Cottage entryway, 13 October 2007

The footprint of the house was tiny, pleasingly so, with the remnants of what must have been a lovely staircase. Spindly trees grew from wrecked ornamental chimney pots; a tangle of heavy-branched ivy gripped the entryway. Within the corrugate face of the interior walls, arcs of fallen stone traced complex patterns of remembrance and decay. The lakeside stillness was broken only by Margaret banging around in a tiny closet-like space on the ground floor, which she decided was the bathroom due to its visible remnants of tiled wall. I suggested that it could also have been a small scullery, or a butler’s pantry, for who amongst us is brave enough to imagine Queen Victoria using the pot? In the end, we agreed that making it the loo improved the story, and left it at that.

Stone traces on cottage walls, 13 October 2007

Out on the strip of pebbly shore where the boat was moored, I found a small piece of white tile, about one inch square and roughly the shape of the state of Arkansas, with rust-coloured dirt embedded in the cracks on its surface. It could have washed down from the bathroom in the cottage. Or it could have washed up from the Lake, from anywhere. I preferred the former explanation, and slipped it, still damp, into my pocket. It proved a most excellent worry stone, as it fit neatly between my thumb and forefinger, its edges smooth from its time in the lake. And no matter the temperature or weather, it always retained the heat of my hand. Many months later, it fell from my pocket and was lost in the bathroom at the National Library in Dublin, one of those moments where fate so neatly arranged the elements of the anecdote that I found it difficult to regret the loss.

From the cottage out towards the lake, 13 October 2007

On the trip home Margaret perched in the prow of the boat, keeping watch for a sighting of the eagles recently reintroduced to the parklands around the Lakes. I let my eyes run softly over the treelines of the Purple Mountain: green and ochre and muddy russet brown, the colours of Kerry in autumn. Earlier in the day, before we left the house, I had been listening to John Field’s nocturnes. Their delicate equilibrium came back to me, informing the flight of wood pigeons darting for cover in the twisted bracken. Always in these nocturnes, there is a lightness of touch beyond that of musicianship, softening the big Romantic flourishes. This sense of emotion held gently in check, and the poignancy of that restraint, fits the Kerry countryside, its unpredictable weather, my visits to this rainy corner of a small island crowded with memory.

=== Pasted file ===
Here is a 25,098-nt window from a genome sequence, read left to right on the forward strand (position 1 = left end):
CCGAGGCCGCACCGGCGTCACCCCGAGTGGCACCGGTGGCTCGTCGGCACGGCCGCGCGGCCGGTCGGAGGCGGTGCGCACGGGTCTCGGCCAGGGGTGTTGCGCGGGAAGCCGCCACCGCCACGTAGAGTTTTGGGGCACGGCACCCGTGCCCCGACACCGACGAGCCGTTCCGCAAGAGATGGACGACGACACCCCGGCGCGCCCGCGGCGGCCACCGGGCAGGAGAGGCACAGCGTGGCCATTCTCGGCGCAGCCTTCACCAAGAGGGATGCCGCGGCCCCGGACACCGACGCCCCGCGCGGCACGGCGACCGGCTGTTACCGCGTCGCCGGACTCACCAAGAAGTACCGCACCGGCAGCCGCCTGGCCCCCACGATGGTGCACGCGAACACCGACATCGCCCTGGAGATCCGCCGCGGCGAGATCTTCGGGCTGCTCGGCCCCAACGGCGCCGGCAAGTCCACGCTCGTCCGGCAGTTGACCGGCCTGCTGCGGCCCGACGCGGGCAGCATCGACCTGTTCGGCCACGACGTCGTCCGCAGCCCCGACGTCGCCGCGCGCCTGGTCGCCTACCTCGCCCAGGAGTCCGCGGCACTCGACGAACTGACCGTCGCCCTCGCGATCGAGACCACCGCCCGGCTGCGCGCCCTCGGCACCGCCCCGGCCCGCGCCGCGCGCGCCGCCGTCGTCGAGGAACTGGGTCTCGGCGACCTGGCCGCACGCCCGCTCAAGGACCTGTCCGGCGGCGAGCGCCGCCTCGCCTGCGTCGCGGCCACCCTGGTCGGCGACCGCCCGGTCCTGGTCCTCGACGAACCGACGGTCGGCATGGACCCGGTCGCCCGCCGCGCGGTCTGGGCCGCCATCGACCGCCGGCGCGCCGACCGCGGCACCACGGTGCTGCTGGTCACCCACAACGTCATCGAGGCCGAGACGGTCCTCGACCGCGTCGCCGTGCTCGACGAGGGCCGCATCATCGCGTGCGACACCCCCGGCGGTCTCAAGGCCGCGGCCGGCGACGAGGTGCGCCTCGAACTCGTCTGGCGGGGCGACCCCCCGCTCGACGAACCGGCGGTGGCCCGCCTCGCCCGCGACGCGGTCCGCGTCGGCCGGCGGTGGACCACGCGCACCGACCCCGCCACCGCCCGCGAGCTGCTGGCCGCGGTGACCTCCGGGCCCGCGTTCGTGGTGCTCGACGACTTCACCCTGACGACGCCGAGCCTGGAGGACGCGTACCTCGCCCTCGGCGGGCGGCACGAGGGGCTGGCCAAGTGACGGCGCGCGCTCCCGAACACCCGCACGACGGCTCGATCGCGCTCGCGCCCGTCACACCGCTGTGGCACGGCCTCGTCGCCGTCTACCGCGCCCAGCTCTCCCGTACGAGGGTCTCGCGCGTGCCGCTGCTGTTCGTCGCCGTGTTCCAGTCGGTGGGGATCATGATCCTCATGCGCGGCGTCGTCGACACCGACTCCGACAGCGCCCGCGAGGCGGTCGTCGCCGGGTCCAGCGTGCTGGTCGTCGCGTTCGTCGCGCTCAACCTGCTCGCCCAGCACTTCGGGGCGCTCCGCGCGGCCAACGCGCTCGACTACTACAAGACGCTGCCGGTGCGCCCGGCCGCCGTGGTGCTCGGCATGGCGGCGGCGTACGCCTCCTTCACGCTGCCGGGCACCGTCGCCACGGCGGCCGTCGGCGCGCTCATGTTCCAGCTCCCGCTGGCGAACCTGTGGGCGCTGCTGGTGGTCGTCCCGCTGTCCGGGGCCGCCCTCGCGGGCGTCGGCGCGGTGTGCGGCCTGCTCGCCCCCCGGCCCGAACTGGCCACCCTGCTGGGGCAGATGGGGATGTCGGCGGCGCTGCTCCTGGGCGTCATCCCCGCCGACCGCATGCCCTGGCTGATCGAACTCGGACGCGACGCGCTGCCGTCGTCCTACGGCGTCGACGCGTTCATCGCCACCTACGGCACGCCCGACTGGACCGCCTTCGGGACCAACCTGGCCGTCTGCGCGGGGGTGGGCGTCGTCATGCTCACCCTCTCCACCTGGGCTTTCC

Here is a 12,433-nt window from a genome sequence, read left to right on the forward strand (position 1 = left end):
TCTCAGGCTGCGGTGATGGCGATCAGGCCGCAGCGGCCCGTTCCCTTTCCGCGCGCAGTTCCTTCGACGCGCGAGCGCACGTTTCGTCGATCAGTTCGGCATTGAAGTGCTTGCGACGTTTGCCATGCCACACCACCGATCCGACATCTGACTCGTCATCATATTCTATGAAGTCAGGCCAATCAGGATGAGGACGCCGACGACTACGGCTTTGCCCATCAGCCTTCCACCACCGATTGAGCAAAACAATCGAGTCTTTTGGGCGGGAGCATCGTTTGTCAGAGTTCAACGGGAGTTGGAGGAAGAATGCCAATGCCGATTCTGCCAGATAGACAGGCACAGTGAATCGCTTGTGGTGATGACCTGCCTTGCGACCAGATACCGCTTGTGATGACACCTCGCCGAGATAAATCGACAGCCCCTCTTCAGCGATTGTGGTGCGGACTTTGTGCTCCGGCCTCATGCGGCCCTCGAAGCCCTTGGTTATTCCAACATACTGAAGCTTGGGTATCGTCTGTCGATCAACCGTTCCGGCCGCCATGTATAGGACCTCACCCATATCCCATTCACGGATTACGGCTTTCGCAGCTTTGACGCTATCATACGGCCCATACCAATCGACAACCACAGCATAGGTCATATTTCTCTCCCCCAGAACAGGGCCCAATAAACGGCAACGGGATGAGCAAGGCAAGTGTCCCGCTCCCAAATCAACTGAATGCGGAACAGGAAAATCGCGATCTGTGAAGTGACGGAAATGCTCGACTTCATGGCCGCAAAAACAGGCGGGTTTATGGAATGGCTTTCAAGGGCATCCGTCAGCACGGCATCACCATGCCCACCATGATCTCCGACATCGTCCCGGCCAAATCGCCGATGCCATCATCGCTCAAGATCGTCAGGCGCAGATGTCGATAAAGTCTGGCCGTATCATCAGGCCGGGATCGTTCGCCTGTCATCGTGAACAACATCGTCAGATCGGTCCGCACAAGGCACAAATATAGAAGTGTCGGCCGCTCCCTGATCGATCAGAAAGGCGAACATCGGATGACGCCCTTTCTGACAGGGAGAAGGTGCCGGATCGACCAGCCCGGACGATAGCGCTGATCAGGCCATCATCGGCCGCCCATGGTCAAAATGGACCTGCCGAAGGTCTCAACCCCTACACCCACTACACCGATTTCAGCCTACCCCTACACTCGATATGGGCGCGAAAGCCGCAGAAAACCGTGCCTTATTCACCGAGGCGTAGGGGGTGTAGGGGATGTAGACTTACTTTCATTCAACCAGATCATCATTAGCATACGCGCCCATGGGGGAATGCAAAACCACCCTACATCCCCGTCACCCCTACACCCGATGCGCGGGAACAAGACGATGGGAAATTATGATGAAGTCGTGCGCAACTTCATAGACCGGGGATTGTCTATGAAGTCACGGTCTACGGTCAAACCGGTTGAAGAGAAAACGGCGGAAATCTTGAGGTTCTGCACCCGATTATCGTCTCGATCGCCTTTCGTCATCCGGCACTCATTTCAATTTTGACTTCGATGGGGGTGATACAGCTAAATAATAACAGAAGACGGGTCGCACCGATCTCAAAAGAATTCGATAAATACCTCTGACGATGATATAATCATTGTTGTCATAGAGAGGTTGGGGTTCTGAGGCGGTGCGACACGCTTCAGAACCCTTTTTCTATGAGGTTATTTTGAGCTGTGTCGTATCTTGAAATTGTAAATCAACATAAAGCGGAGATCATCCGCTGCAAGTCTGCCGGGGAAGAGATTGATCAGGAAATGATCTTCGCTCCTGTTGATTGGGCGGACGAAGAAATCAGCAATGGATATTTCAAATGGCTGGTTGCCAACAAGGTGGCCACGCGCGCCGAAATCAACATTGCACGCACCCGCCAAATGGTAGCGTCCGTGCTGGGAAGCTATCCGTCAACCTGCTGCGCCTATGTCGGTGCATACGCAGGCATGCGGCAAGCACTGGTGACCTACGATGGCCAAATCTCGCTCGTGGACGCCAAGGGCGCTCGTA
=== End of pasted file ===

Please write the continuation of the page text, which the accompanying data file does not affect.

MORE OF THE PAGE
From behind me, the steady burr of the motor a soothing presence, Dan quietly encouraged me to borrow his scarf, button up my jacket. It looked as if some weather was blowing in.

Fishing on the Lakes of Killarney, 5 October 2008

amrh / Killarney, October 2007, and Mougins, late autumn 2012

** In the years since I wrote down the beginnings of this piece. I have done some desultory research into the specific house I must have visited that afternoon with Margaret and Dan. The literary spirit in me has no real desire to discover the truth of the matter: I saw what I saw, I enjoyed writing about it, and that should be enough. But the well-trained historian, whom I try to keep distracted in some corner of my brain when I write these kinds of posts, is refusing to let me off the archival hook. The tension between these two voices is an important part, I suspect, of what makes me a writer. So in the interests of my rather tenuous relationship with my Muse, I will throw a sop to the barking pedant, and attach links to pictures of the following likely suspects: Glena Cottage, and Queen’s Cottage, Derrycuhiny.

 

In the Winter Garden

As the year draws to a close, I’ll take a few pixels to thank everyone who has kept up with Diary of a Vague American. I started writing it as…well, as a way to start writing. Over the last eighteen months, the Diary has led me down several paths: as a way to process my evolving expatriate life; a retrospective wandering through my experiences in Ireland, as my thirty-year love affair with that odd little island moves into yet another phase; and, most unexpectedly, a means of rediscovering the pleasures of this most solitary art form. When I stare at page or computer screen, and words refuse to drop down from whatever numinous country they inhabit, I see my seven or eight-year old self, twirling round and round in the tire swing that hung from the massive sycamore tree in the back yard. It’s always a blindingly sunny day in early summer, and my beloved puppy is curled up beneath me in the shade cast by the tire. I am scribbling, scribbling, scribbling, as if my life depended upon it, an indifferently chosen blue Bic pen moving at a ferocious rate across the pages of my battered composition notebook, with a fierce joy in my heart, a sense of rightness, of belonging to the world, that I have rarely recaptured in my adult life. In pursuing this Diary, I have been in that state again, much to my relief, my delight. And as a former performing artist, I am well aware that I could not have done so without the knowledge that someone out there was reading what I wrote. So for that kindness, I offer you my thanks.